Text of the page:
Massaging Prabhupada was like new initiation. From my side, it was completely spiritual, ecstatic exchange, the essence of the personal servant's worship of the spiritual master.

One should understand how the service given to one's guru can be of such a value by seeing it in the ritual religious context. The theme of status difference, enriched with the idea of intimacy, coalesce in this simple pattern of devotee massaging the spiritual master's legs and feet in the cultural models expressed in puja and innumerable other Vaishnava contexts. It is noted that he took the posture of a menial servant with evident relish. It is also taken as an example of ideal typical model of the guru-disciple relationship as a disciple should always consider him- or herself a menial servant of the spiritual master.

Literary contribution

As a writer he is following a line of teachers or gurus in his religious tradition. In his review Srivatsa Goswami suggests this view with a reference to the "path of Six Goswamis": Satsvarupa dasa Goswami's writing represents a contemporary variety from commentaries on scriptures to a free flowing poetry and prose. His writings were translated to over forty languages by Bhaktivedanta Book Trust and Gita Nagari Press. He was also requested by Bhaktivedanta Book Trust to complete a number of works, started by A.C. Bhaktivedanta Swami Prabhupada.

Biographies

One of widely read and translated of all his books is Srila Prabhupada-Lilamrta. It’s a biography of the founder of the Hare Krishna movement, depicting him through different stages of his life. Written with the help of a large research team for a period of over six years Srila Prabhupada-lilamrta is based on material given by interviewers and researchers and is based on a system of ascertaining whether a Bhaktivedanta Swami Prabhupada story is authentic. By researching tape recordings of Bhaktivedanta Swami Prabhupada author provided accurate quotes of his statements wherever possible. In this biographical work he would always look for several reliable witnesses, in addition to the one who is recalling a particular event.

    In striking contrast to doldrums Edward Dimock reported in 1966 the volumes remind us that religious tradition can harbor a deceptive vitality and have a remarkable capacity for renewal and regeneration. ..Srila Prabhupada lilamrita clearly follows Caitanya Caritamrita and concentrated on the "nectar of his life" (i.e. caritamrta). This is completely valid in the case of a saint who has conveyed his spiritual and theological message directly to his life.

Other biographical works, popular among Bhaktivedanta Swami Prabhupada's followers, include He Lives Forever (1978) (lectures on the significance of Prabhupada’s death) and five volumes of Prabhupada Nectar (1983–86) (collection of anecdotes told by Prabhupäda’s disciples and compiled by Satsvarupa dasa Goswami) and a number of other titles. These can be described as autobiographical works of more limited scope. His memoir With Sréla Prabhupada in the Early Days (1991) covers the early years of 1966–1969, his book Life With the Perfect Master (1983) describes the seven-month period in 1974, when he served as Prabhupada’s personal servant.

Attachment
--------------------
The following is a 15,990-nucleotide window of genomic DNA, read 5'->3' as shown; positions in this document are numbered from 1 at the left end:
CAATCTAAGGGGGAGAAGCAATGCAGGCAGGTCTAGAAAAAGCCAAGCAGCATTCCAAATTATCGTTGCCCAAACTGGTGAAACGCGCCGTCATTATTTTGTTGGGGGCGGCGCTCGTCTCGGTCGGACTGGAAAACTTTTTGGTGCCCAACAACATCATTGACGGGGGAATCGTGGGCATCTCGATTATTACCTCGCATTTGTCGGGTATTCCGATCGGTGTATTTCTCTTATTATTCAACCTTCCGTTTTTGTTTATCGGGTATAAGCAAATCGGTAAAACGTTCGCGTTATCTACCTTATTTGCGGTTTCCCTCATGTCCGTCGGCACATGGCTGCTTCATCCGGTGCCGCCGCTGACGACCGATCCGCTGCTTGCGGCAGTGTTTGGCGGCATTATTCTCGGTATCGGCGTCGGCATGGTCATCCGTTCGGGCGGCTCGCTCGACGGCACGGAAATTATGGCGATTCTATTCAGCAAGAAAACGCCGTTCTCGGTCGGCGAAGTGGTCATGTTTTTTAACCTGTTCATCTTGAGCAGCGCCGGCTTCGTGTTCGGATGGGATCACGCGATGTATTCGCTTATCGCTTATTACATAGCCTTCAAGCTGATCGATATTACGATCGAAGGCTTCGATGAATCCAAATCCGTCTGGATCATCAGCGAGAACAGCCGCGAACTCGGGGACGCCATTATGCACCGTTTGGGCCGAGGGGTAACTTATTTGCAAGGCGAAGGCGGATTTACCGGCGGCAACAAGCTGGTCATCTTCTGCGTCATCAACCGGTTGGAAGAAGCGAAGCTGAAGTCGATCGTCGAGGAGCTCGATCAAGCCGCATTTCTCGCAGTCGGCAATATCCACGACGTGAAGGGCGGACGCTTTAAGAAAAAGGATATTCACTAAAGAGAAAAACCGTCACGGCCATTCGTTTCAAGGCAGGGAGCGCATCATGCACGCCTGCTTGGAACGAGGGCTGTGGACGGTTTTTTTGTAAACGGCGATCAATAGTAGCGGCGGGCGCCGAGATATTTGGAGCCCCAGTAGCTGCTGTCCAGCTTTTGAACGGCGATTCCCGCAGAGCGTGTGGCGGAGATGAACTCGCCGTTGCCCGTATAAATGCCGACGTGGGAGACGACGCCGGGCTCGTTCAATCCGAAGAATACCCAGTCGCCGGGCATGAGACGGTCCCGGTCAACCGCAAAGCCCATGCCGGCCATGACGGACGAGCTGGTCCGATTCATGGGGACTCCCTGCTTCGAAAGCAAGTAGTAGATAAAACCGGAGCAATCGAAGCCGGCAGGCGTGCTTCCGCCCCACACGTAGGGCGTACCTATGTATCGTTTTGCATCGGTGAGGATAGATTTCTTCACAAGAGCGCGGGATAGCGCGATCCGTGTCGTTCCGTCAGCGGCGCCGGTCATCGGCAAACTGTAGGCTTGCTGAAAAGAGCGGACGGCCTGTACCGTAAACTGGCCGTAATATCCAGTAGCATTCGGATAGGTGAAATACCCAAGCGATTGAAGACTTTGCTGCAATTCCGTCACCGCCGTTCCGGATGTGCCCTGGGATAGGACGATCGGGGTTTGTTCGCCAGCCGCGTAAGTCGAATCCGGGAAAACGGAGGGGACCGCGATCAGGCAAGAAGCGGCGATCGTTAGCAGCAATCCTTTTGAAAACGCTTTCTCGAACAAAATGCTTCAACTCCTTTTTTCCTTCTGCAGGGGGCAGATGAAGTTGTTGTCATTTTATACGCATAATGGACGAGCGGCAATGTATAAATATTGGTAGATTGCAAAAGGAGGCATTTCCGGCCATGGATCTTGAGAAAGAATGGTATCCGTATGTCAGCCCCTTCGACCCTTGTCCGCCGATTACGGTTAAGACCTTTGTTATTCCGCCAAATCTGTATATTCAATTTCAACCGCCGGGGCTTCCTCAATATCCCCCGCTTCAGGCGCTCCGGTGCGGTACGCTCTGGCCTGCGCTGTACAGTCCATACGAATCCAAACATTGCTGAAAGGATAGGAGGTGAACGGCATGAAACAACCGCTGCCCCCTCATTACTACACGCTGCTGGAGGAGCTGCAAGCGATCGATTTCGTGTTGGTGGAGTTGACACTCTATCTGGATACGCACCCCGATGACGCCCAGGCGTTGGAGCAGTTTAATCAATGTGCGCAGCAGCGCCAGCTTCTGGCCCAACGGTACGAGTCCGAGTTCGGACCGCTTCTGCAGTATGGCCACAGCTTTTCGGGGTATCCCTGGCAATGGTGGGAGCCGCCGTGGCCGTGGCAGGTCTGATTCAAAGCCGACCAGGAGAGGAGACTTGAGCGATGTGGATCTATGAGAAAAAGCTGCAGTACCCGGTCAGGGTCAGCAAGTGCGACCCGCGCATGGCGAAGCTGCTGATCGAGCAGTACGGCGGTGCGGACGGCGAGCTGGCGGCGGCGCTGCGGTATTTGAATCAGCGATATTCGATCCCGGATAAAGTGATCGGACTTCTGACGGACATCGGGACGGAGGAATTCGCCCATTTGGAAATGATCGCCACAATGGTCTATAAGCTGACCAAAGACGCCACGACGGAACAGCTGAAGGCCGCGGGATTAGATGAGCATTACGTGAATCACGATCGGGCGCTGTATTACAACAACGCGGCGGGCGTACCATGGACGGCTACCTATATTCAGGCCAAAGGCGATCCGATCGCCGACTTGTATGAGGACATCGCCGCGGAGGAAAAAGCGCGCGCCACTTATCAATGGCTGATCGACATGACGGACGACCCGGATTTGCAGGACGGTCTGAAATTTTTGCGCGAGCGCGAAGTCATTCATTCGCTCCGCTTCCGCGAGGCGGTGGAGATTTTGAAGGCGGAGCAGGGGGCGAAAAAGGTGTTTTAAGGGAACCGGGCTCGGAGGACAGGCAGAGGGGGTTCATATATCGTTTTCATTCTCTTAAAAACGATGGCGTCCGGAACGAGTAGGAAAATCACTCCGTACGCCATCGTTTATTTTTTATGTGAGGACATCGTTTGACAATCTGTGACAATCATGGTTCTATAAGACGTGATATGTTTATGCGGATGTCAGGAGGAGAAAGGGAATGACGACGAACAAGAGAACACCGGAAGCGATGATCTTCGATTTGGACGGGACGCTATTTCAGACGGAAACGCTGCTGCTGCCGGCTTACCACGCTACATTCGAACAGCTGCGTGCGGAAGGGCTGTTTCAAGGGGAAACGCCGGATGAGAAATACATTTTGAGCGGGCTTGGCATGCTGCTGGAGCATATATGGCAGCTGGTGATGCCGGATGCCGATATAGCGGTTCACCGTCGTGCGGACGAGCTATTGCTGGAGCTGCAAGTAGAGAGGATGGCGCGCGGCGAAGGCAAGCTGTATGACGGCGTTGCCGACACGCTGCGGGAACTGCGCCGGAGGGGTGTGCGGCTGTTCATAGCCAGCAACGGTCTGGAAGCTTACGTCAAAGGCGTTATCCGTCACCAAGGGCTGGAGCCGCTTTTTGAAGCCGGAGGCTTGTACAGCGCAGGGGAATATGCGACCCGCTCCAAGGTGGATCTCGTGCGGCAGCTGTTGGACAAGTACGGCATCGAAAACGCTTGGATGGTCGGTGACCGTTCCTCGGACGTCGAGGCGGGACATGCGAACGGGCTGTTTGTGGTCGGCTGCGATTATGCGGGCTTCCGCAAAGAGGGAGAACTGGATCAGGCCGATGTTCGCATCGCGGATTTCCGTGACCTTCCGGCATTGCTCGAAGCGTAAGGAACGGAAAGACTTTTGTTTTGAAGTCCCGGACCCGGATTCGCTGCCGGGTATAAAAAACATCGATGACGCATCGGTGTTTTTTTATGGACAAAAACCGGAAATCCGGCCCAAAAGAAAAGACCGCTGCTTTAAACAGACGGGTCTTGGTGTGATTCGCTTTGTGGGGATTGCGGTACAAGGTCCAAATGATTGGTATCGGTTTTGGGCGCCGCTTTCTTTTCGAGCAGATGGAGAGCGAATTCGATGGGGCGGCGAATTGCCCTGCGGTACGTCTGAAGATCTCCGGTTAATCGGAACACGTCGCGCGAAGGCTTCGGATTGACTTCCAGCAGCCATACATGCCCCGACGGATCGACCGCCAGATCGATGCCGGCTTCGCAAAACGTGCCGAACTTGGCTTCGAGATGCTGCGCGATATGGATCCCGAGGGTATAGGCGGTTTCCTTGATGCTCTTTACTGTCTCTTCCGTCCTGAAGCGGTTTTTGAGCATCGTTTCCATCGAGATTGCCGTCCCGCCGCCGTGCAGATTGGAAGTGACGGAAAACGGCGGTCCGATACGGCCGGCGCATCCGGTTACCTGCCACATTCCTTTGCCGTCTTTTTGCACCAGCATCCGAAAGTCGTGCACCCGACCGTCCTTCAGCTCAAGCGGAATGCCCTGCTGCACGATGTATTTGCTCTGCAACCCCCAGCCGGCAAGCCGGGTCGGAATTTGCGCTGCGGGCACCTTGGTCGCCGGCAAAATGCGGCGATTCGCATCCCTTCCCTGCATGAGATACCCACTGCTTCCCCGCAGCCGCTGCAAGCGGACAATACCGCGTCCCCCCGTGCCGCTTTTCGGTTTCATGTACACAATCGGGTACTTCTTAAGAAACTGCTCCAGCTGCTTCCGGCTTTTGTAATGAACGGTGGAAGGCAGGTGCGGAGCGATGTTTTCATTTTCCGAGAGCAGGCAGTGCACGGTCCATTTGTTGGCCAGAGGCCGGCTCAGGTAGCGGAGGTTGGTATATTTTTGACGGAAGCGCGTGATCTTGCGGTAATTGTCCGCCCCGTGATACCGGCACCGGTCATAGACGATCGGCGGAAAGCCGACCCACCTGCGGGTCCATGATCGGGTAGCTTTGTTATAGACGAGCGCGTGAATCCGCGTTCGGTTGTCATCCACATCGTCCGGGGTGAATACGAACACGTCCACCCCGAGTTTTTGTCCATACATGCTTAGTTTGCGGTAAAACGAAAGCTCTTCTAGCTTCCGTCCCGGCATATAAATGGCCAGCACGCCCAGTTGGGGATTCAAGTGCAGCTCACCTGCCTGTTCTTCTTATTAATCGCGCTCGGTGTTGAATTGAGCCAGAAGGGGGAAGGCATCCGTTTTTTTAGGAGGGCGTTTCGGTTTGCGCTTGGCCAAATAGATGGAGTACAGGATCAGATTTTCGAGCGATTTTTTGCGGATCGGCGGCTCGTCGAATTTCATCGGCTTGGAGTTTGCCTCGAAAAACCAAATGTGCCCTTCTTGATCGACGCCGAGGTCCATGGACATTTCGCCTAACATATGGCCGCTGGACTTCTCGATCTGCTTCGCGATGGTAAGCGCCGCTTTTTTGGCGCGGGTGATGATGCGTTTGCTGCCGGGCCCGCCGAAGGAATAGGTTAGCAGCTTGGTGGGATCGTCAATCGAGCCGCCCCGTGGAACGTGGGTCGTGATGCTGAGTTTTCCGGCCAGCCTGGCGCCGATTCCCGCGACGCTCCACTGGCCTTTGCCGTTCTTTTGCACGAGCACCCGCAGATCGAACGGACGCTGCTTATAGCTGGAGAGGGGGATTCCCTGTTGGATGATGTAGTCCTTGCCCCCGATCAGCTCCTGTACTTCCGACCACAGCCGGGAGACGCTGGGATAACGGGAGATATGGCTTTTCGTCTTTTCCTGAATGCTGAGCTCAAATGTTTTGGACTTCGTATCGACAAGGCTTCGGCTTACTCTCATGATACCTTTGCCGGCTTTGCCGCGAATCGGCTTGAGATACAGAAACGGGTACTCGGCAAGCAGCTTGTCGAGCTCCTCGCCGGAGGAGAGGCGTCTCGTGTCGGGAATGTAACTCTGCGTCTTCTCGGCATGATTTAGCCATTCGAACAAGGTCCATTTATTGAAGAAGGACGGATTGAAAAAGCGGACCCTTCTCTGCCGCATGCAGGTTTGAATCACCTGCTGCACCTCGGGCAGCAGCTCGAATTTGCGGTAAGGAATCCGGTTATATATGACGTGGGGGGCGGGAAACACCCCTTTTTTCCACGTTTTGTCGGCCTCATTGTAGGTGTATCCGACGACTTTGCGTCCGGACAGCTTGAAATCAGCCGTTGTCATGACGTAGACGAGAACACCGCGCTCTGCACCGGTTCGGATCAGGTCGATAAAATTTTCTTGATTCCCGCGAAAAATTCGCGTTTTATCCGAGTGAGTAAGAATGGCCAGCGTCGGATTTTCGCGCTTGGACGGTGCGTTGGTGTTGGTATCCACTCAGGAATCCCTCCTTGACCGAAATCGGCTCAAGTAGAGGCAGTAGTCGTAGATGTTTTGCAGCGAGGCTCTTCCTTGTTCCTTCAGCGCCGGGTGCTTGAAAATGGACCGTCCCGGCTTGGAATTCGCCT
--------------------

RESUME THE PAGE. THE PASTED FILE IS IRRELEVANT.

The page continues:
Scriptural writings

Books included in this category include titles published by Bhaktivedanta Book Trust such as Narada Bhakti Sutra and Mukunda Mala Strotra, both unfinished works of his preceptor, as well as the multi-volume A Poor Man Reads the Bhagavatam – elaboration on Bhaktivedanta Purports of the Bhagavata Purana. From 1966 to current times Satsvarupa Maharaja has been contributing to Back to Godhead magazine. His articles in the Back to Godhead often demonstrate variety of legitimate perspectives on different issues and perspectives in spiritual understanding of Gaudiya Vaishnavism.

Academic presentation

His book published in 1975 during A. C. Bhaktivedanta Swami Prabhupada's lifetime was Readings in Vedic Literature: the Tradition Speaks for Itself. Prabhupada was appreciative of the review of the book by the academic circles. In the years to follow Satsvarupa dasa Goswami was supportive of the foundation of Oxford Centre for Hindu Studies and some of his works were published in the ISKCON Communications Journal (ICJ) and reviewed by the academia in ICJ academic journal. Despite initial anti-cult controversies, the Hare Krishna movement today is viewed by the academics as "the most genuinely Hindu of all the many Indian movements in the West".

Personal writings

A number of his books are employing techniques of free-writing. Diaries and the letters collection from Prabhupada are spanning from the very beginning of the movement in 1966 in the West and provide an account of the ISKCON movement from the very first years to present days. Martin Palmer, Director of the International Consultancy on Religion, Education and Culture and Religious Adviser to World Wide Fund for Nature wrote of his book Entering the Life of Prayer 'I recommend this book to any who are genuinely wrestling with the implications of faith and with the path of prayer. It deserves to become a spiritual classic.'

Art and poetry

Number of poetical works were published in modern American idiom. He was also published in prominent Haiku magazines, the poetry dedicated to Bhaktivedanta Swami Prabhupada glorification received positive reviews. His paintings and sculpture have also been reviewed by the Washington Times. His works as the self-taught artist are reflective of dedication of his life to the "study of Vedic literature and the teachings of the spiritual tradition".